Life in Plastic: The Plastic Dwellers and Eaters That Could Help Clean Up Our Waste

It can take hundreds of years for plastic to degrade alone, but nature may already have answers to our problem. For some organisms, plastic debris offers a food source; for many others, a literal life raft. When 8 to 10 million metric tons of plastic end up in the ocean each year, some of it provides a home to entire biological communities.

The Plastic Plague on Reproductive Health

The WHO estimates that one in six people will experience infertility in their lifetime. Further, we have seen a dramatic decrease of almost 50% in both male sperm count and female conception rates in the past 50 years. This decrease can be largely attributed to our increasing exposure to chemicals in our environment known as Endocrine Disrupting Chemicals.

What’s in the Water? Part Two

Aquatic systems, by their nature, distribute pollutants widely and effectively. Port Phillip Bay is currently impacted by a range of introduced pollutants and its long-term viability needs to be reassessed. New standards and technologies should be reconsidered, and system-wide thinking applied to the management of our limited water resources; particularly in a time of climate change and population growth. Business as usual will *not* be the solution.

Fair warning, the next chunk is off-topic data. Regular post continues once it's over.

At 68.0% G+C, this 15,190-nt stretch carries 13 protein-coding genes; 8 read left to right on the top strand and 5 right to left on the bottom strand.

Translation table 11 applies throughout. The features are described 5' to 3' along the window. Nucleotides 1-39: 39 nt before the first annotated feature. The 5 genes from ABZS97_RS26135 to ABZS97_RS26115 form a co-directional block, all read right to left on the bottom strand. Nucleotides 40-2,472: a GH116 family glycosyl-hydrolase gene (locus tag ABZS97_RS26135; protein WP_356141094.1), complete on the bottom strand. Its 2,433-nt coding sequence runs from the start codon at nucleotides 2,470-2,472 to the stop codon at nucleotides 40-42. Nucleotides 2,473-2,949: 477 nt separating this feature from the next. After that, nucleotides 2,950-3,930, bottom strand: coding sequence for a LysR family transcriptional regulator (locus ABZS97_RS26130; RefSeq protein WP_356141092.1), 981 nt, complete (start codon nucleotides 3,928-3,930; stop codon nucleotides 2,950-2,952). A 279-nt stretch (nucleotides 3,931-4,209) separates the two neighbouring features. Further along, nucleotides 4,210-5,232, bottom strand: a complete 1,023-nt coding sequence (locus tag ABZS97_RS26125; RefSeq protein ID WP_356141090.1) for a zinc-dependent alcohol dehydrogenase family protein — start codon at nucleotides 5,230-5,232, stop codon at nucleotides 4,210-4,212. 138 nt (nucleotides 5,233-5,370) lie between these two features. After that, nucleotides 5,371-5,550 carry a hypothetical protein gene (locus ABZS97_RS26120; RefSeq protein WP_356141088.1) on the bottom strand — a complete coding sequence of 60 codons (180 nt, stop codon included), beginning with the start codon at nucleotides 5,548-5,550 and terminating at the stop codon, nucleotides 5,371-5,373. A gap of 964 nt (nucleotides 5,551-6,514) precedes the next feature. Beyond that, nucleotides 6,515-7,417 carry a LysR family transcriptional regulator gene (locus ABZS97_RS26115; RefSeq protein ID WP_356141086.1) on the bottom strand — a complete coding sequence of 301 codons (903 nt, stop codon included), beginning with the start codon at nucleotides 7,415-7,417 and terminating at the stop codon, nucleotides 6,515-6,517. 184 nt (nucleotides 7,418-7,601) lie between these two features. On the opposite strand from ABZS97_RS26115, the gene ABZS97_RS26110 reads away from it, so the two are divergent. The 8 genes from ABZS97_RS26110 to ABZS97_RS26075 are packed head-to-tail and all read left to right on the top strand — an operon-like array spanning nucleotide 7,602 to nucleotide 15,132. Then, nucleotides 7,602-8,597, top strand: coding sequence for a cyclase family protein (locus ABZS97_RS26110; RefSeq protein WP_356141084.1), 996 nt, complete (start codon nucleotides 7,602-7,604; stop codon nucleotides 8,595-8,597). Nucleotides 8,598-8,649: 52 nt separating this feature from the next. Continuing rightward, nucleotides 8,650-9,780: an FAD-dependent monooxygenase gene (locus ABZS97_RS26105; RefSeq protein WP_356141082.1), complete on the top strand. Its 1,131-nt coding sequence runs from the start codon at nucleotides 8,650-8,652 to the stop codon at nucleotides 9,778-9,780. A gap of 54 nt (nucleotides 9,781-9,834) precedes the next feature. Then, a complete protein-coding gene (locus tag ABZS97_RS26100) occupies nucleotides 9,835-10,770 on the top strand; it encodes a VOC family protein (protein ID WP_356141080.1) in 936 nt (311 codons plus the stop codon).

What’s in the Water? Part One

Australia still uses dozens of chemicals that are banned in other countries, including the UK and USA. These chemicals are banned because they’re toxic to humans, animals or the myriad other plants and animals that inhabit our planet with us. Consider the thousands of litres of inorganic chemicals in white plastic bottles that we see lining the ‘cleaning’ aisle of the supermarket. Treated or untreated, your sewerage and waste ends up in the Bay.